What Astrologers Said About the US Election

Sunday November 8th 2020

If you listen to Sally and Christina Talk Astrology, my monthly podcast,  you will know that I picked Joe Biden to win and we agreed that there would be delays and recounts.

This was a pretty straightforward bit of astrology, since Donald Trump had such bad transits, and the election took place on a Mercury station and during a Mars Retrograde. Last time a US election took place on a Mercury Rx, we had hanging chads. I thought it would be touch and go for a bit, because Biden’s transits are only really good in a few weeks time. Trump, on the other hand, has the super-powerful Capricorn stellium — Pluto, Jupiter, Saturn, Pallas — opposite his Venus-Saturn conjunction in Cancer. That looked unwinnable to me. Plus, Trump has Mars Rising, so as a Marsy person, he doesn’t do well when the red planet retrogrades.

In fact, I was so confident of Biden’s win that I felt quite relaxed about the whole thing as soon as it looked like no cheating was taking place. That would have been the fly in the minestrone.

There is still trouble ahead, of course, with Mars about to turn direct in mid-November, and these eclipses too, but I hope the battles will be in court rather than on the street. Evidence of skullduggery may yet emerge, but not in Trump’s favour — the other way.

Other astrologers were divided pretty much 50/50 — as usual. Mark Cullen, over at Skyscript, compiled an exhaustive list of who said what — although he did not include podcasts!

But I’d like to highlight my colleagues Smiljana Gavrancic, Peg O’Donnell (who persuaded me to take another look since I was too anxious about this election at first to peek between my fingers at a chart), Capricorn Research, Liz Hathway (who makes an important point about the progressed US chart) and Victor Olliver. All picked Biden for the win using different but quite simple methods.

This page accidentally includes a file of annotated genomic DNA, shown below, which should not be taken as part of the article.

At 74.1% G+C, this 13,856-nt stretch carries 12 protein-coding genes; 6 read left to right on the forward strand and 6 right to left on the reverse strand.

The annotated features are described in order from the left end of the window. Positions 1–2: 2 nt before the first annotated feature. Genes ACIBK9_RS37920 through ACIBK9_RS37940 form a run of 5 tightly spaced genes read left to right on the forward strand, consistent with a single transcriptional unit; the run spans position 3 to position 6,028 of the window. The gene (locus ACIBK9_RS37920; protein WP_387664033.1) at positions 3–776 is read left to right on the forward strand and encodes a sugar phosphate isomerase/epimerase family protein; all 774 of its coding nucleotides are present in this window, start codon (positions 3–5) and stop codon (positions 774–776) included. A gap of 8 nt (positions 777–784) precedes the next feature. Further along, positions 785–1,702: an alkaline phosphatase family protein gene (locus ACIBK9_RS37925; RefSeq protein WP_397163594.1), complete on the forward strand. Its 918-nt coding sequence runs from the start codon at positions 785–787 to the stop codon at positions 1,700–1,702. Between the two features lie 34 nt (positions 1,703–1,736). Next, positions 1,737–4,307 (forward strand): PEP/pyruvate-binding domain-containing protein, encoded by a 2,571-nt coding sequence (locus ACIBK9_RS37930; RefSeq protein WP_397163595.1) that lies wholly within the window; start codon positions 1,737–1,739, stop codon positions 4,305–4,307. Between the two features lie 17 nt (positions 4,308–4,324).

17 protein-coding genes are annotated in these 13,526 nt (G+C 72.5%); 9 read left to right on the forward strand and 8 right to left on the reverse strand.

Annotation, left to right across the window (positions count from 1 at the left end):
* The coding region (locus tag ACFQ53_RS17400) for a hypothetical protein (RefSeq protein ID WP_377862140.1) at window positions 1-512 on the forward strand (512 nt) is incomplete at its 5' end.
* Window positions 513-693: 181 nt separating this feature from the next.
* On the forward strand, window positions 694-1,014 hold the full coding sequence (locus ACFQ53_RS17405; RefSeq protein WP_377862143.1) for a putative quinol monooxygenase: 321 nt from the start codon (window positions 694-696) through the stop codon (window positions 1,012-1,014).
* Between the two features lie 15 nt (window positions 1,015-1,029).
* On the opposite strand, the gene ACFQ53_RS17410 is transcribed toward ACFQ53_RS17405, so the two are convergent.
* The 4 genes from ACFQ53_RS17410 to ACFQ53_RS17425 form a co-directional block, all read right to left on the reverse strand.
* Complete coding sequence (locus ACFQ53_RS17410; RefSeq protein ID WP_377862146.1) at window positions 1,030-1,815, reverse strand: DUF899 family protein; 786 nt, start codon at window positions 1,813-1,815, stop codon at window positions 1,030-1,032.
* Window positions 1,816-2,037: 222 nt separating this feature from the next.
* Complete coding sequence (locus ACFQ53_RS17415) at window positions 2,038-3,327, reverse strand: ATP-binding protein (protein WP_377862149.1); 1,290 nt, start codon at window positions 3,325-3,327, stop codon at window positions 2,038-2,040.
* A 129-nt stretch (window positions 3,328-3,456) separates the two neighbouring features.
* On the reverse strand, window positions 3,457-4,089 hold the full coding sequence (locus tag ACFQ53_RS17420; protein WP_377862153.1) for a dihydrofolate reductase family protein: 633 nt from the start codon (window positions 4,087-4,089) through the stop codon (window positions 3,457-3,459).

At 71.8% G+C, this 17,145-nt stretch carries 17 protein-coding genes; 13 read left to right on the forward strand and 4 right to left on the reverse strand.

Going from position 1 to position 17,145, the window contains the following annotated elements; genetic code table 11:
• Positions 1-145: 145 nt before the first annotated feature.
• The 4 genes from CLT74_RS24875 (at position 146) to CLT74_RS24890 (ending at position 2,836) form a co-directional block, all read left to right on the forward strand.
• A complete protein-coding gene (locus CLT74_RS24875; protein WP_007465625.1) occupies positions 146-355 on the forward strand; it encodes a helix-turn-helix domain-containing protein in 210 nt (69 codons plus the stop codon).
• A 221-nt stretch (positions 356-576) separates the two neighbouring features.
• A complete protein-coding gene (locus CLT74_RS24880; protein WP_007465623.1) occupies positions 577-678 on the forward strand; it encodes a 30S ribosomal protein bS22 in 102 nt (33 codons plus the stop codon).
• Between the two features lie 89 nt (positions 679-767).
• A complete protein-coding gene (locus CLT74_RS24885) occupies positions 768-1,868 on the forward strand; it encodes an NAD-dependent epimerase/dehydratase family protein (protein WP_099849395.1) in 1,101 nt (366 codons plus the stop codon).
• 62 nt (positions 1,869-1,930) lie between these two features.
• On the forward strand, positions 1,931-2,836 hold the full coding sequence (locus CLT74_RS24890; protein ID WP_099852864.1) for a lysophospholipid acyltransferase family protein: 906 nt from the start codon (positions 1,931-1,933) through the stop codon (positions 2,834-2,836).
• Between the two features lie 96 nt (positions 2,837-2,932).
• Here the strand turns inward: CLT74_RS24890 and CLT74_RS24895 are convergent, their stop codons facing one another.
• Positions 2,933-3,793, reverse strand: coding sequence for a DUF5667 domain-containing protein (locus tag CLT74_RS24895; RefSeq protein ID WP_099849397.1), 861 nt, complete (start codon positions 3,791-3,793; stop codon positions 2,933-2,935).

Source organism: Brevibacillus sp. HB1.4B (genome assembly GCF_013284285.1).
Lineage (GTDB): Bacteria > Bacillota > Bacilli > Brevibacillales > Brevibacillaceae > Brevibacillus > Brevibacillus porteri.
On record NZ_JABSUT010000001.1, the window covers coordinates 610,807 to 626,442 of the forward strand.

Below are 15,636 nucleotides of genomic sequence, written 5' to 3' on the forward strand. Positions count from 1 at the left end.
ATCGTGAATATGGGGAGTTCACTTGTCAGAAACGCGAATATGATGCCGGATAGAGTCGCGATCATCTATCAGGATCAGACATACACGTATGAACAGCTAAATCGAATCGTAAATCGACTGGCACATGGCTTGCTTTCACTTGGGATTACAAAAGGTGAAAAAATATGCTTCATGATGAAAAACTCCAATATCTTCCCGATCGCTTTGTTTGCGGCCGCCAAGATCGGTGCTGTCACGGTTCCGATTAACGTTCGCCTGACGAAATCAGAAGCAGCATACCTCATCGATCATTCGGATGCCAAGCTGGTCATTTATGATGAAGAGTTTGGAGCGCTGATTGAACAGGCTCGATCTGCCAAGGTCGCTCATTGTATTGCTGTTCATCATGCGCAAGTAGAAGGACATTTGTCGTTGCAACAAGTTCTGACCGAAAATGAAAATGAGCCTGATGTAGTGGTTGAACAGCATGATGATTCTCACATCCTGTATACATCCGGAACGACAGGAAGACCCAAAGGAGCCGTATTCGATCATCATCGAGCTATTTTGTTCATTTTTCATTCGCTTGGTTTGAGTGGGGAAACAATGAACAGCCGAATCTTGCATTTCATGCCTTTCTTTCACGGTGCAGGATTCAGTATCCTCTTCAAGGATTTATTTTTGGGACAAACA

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  1. Having looked at Mark Cullen’s list on Skyscript it would appear that those who did not make things too complicated were nearer to the mark. The aspects/ transits to the nodes appeared to stand out in many an approach. Scientists do not always agree and neither do mundane astrologers apparently.

  2. Kelly says:

    Thank you for this post and for the link to the list. I follow your posts on FB and come here to read in greater detail posts of interest.
    The results as described in the list of astrologers who published a prediction prior to the election seems to produce a quandary for me. Out of 109 astrologers who made a prediction, 57 said Trump would win. 52 predicted Biden would win. A you point out, about 50/50 in terms of results (arithmetical mean = 54.5). Which suggests it to be about as effective in predicting the outcome as would happen if we tossed a coin. My question is how to make sense of that understanding of the lack of effectiveness? In medicine and in other fields 50/50 outcome would be judged a rather ineffective outcome. Does this suggest a new theoretical framework needs to be developed, or the absence of sufficient data for the technique to accurately predict an outcome? What are your thoughts about this?

    Thank you,
    Kelly

    • Christina says:

      I agree. It is a poor outcome. Unacceptable really. I don’t want to dis my fellow astrologers, since I’ve gotten it wrong on occasion too, and I like an astrologer with the chutzpah to make a prediction. A few astrologers do have a political axe to grind, so we can discount those, but many did not.

      IMHO using straightforward transits and not overcomplicating things is easily the best method. One astrologer who got it right simply looked at Saturn-Jupiter conjunctions and noted that there’s been a regime change every time.